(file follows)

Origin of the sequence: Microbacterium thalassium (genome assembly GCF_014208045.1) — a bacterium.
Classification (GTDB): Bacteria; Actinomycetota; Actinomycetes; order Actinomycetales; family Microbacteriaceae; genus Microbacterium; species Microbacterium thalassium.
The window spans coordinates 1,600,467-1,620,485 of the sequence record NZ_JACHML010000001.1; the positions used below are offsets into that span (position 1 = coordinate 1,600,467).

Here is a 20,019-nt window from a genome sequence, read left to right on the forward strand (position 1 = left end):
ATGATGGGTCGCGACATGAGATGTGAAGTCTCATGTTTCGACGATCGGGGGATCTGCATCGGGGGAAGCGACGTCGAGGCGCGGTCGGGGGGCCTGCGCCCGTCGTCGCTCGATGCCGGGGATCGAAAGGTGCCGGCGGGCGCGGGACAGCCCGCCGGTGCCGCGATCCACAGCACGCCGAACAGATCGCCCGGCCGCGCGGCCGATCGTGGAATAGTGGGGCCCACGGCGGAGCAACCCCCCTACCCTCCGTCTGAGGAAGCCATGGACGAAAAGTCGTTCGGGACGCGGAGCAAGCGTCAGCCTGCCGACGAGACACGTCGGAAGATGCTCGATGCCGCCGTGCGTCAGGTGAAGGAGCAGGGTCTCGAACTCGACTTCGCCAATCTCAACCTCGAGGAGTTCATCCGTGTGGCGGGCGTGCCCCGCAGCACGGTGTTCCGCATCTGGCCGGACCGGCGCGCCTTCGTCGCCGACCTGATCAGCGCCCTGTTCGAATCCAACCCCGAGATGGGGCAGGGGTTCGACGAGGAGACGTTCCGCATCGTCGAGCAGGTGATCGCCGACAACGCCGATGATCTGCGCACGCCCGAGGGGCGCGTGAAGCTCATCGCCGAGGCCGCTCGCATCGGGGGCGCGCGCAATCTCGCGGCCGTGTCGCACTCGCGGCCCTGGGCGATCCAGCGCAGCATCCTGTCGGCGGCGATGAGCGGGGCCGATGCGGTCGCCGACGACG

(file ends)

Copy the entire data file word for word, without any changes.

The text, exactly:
Origin of the sequence: Microbacterium thalassium (genome assembly GCF_014208045.1) — a bacterium.
Classification (GTDB): Bacteria; Actinomycetota; Actinomycetes; order Actinomycetales; family Microbacteriaceae; genus Microbacterium; species Microbacterium thalassium.
The window spans coordinates 1,600,467-1,620,485 of the sequence record NZ_JACHML010000001.1; the positions used below are offsets into that span (position 1 = coordinate 1,600,467).

Here is a 20,019-nt window from a genome sequence, read left to right on the forward strand (position 1 = left end):
ATGATGGGTCGCGACATGAGATGTGAAGTCTCATGTTTCGACGATCGGGGGATCTGCATCGGGGGAAGCGACGTCGAGGCGCGGTCGGGGGGCCTGCGCCCGTCGTCGCTCGATGCCGGGGATCGAAAGGTGCCGGCGGGCGCGGGACAGCCCGCCGGTGCCGCGATCCACAGCACGCCGAACAGATCGCCCGGCCGCGCGGCCGATCGTGGAATAGTGGGGCCCACGGCGGAGCAACCCCCCTACCCTCCGTCTGAGGAAGCCATGGACGAAAAGTCGTTCGGGACGCGGAGCAAGCGTCAGCCTGCCGACGAGACACGTCGGAAGATGCTCGATGCCGCCGTGCGTCAGGTGAAGGAGCAGGGTCTCGAACTCGACTTCGCCAATCTCAACCTCGAGGAGTTCATCCGTGTGGCGGGCGTGCCCCGCAGCACGGTGTTCCGCATCTGGCCGGACCGGCGCGCCTTCGTCGCCGACCTGATCAGCGCCCTGTTCGAATCCAACCCCGAGATGGGGCAGGGGTTCGACGAGGAGACGTTCCGCATCGTCGAGCAGGTGATCGCCGACAACGCCGATGATCTGCGCACGCCCGAGGGGCGCGTGAAGCTCATCGCCGAGGCCGCTCGCATCGGGGGCGCGCGCAATCTCGCGGCCGTGTCGCACTCGCGGCCCTGGGCGATCCAGCGCAGCATCCTGTCGGCGGCGATGAGCGGGGCCGATGCGGTCGCCGACGACG